The benchmark for the FT is set by the Code of Practice adopted by the UK's Press Complaints Commission. The FT code goes beyond the standards set by the PCC in order to ensure best possible practice. Compliance with the code is an obligation for all FT editorial staff. Our performance is reflected in the awards we have won. Read more.
Pearson purchased the Financial Times as 'a sound, conservative investment' in 1957. As the then owners of Lazards, a leading merchant bank, Pearson was aware that it would be open to criticism if it appeared to influence the paper's editorial policies. So from the start, Pearson has protected the editorial independence of the Financial Times, a principle that continues to this day.
Case study: Media standards and the Leveson Inquiry
The Leveson Inquiry is currently investigating the culture, practices and ethics of the press in the UK. We have contributed a written statement to the inquiry and the editor of the FT presented evidence which is available at www.levesoninquiry.org.uk. The FT has its own ethical code which goes beyond what is required by the current PressComplaints Commission Code. The FT makes it very clear about the standards expected of journalists. We have not changed our practices - which is to behave ethically on a consistent basis - but phone hacking has served as a trigger to remind our journalists of the high standards we expect from them.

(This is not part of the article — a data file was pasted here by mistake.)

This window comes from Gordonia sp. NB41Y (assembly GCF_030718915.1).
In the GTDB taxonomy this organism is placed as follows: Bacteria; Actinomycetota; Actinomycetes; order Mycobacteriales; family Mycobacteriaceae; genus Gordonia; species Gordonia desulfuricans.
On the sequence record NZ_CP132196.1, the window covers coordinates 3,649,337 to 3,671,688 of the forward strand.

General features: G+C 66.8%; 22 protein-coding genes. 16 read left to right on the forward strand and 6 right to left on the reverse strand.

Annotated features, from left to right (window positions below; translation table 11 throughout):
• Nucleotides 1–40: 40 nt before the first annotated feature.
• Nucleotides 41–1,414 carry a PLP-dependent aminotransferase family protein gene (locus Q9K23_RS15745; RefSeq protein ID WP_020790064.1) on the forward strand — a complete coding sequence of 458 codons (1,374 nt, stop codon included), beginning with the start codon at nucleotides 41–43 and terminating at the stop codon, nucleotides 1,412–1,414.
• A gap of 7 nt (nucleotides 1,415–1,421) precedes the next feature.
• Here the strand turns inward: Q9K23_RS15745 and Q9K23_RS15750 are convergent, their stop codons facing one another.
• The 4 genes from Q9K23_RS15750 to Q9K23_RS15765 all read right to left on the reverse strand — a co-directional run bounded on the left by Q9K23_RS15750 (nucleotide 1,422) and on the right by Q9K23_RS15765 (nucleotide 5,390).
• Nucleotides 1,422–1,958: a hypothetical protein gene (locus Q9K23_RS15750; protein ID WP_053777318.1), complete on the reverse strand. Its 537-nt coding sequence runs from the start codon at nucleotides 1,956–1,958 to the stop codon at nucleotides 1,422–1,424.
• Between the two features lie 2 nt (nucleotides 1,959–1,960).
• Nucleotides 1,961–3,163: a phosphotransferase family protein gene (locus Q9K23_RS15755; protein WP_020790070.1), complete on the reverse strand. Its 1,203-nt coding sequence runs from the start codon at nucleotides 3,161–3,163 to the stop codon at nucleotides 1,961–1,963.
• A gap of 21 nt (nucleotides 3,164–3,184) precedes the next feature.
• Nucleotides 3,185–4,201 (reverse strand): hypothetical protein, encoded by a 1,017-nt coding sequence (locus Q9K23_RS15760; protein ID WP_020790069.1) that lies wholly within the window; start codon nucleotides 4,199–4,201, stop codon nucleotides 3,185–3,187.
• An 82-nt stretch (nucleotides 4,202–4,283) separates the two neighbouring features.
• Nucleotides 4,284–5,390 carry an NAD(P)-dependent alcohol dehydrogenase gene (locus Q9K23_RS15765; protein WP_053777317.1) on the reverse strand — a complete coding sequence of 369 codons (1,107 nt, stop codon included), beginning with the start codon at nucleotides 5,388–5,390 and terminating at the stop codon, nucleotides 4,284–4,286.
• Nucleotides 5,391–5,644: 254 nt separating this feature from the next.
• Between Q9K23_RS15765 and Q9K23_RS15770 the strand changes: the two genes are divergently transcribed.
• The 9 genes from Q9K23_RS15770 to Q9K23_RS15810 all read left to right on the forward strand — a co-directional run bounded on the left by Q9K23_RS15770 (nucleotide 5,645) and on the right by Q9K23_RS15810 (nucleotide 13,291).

Appropriateness and accessibility of content